Financing – This is a key point that should never be overlooked. In most cases roasters will not be able to finance the coffee themselves, so they will be looking for an importing partner to assist them. As a roaster you should be asking - who will finance the coffee? What are the payment terms? How soon will the producer be paid? Being an annual crop (some countries harvest bi-annually), farmers that focus solely on coffee are subject to ‘thin months.’ Meaning that, technically, farmers will only get paid during the months that they are selling the crop and they might not have incoming cash the rest of the year. Overseen by many, is the timeliness of this payment. If a roaster goes directly but is not able to pay cash against documents, but rather takes another 10 month to pay, the farmer is left with a tight cash flow during the months he is supposed to invest in the land (i.e. New plants, pruning, paying farm workers etc.).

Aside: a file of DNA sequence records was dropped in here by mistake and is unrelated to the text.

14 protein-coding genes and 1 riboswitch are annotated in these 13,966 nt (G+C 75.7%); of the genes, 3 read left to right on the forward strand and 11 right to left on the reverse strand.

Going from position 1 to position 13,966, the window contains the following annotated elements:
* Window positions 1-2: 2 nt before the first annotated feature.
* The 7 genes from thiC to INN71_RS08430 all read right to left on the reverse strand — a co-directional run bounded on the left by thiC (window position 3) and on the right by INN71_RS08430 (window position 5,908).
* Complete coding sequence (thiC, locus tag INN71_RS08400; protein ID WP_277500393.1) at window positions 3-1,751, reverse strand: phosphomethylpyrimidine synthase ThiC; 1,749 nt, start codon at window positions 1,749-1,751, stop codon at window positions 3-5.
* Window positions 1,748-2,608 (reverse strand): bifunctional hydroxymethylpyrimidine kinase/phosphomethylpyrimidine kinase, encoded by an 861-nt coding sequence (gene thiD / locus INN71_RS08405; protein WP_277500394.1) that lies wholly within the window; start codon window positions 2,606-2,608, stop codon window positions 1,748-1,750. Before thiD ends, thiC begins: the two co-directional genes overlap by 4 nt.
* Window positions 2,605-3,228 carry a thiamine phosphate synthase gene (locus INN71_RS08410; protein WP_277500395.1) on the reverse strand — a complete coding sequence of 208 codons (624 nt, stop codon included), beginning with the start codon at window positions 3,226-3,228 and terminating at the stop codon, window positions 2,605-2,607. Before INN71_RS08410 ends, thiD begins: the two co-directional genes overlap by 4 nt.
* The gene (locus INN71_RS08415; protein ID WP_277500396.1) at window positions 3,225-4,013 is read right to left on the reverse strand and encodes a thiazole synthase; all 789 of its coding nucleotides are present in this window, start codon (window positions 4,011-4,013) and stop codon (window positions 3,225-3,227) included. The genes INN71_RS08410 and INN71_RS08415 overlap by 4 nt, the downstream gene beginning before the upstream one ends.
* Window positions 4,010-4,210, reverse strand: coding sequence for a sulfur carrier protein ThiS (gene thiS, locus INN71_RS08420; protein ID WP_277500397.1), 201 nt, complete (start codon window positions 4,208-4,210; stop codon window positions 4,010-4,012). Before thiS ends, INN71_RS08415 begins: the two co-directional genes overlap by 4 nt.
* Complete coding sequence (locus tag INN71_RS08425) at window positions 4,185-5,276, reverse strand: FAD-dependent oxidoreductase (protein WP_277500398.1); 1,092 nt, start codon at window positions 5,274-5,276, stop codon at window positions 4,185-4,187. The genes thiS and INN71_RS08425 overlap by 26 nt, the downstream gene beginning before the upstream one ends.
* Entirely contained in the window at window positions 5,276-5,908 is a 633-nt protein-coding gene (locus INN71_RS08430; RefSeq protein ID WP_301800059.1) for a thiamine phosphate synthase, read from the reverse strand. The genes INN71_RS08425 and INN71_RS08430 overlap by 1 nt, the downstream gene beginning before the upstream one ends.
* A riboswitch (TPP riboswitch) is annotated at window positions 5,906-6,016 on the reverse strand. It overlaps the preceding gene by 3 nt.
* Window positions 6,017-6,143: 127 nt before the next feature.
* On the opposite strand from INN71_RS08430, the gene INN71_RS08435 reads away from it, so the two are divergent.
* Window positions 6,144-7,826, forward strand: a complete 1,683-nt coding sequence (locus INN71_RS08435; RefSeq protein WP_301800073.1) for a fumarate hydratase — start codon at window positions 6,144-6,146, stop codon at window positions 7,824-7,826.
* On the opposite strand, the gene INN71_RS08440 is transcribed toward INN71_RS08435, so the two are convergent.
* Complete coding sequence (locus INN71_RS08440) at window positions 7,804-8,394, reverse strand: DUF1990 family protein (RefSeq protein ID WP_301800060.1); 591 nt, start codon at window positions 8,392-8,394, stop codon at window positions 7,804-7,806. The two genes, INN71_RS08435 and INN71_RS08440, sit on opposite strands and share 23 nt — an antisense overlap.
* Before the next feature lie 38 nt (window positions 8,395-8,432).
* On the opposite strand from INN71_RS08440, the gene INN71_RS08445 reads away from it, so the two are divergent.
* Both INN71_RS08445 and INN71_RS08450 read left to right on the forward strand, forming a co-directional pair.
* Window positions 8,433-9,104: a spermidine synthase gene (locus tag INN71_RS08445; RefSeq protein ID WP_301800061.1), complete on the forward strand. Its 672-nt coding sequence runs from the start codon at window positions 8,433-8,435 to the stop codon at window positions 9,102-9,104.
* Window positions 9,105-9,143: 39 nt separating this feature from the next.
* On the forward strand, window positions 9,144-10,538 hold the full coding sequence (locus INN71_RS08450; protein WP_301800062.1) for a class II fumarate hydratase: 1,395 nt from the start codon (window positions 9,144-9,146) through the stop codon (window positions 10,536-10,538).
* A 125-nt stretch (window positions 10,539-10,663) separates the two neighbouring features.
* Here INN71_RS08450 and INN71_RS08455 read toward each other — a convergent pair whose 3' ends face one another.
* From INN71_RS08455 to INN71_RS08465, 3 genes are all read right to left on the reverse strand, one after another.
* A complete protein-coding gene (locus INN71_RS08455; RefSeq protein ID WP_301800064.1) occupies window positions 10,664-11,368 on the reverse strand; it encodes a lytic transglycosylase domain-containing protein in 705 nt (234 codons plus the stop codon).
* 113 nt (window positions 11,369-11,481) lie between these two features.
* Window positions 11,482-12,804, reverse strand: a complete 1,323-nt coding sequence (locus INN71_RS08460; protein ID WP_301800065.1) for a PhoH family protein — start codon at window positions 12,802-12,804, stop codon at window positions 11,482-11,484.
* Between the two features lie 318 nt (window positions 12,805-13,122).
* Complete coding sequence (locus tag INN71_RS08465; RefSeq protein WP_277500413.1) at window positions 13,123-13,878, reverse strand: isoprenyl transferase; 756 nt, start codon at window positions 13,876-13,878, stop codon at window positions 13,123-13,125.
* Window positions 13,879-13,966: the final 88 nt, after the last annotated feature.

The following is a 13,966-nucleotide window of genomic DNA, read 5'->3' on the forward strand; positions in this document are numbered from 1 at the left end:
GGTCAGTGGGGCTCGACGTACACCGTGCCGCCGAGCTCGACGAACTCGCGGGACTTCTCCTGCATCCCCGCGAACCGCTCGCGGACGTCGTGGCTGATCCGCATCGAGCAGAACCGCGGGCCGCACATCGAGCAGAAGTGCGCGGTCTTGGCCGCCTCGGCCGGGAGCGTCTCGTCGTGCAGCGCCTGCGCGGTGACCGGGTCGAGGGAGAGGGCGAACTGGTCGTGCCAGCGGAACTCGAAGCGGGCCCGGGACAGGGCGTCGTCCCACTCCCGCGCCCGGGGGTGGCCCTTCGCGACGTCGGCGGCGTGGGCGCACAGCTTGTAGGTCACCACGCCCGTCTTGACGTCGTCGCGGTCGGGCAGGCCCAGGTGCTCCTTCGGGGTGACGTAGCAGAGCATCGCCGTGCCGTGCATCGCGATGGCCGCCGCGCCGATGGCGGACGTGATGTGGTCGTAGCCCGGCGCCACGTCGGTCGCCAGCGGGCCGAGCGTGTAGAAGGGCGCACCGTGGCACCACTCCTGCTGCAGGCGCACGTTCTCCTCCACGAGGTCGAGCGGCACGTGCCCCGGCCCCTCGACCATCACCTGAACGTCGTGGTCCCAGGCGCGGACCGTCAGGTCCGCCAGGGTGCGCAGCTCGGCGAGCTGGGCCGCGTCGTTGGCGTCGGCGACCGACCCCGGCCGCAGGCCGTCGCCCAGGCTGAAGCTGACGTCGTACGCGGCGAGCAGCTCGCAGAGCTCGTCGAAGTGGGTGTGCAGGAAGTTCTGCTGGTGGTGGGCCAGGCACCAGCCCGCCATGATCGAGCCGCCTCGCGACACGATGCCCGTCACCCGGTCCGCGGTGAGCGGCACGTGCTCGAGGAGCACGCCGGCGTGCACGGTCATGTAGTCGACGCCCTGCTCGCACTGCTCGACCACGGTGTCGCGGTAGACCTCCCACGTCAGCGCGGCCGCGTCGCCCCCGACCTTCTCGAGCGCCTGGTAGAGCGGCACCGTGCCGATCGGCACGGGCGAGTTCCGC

Sustainable Relationships – A sustainable relationship not only entails having a continuous and long-term relationship between the producer and the buyer; it also requires that the buyer understands the cost of production, the quality, and potential for quality the farmer may have, and therefore has the willingness to reward and incentivize quality through better prices. Conversely, being a crop whose quality and yield is fully dependent on climate change and susceptible to pest and diseases, if the quality is not up to par with the roasters expectations one year, it can generate issues for both parties. The farmer is left without a buyer, maybe selling to the local market for less, and the roaster is left looking for another supplier for that year.

When done right, direct trade can be beneficial for all the parties involved. By allying yourself with the correct partners, building direct-trade relationships should be easy, ethical, and transparent.


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=> 'Expert Insights -- On Direct Trade by Ashley Prentice'
        'texto'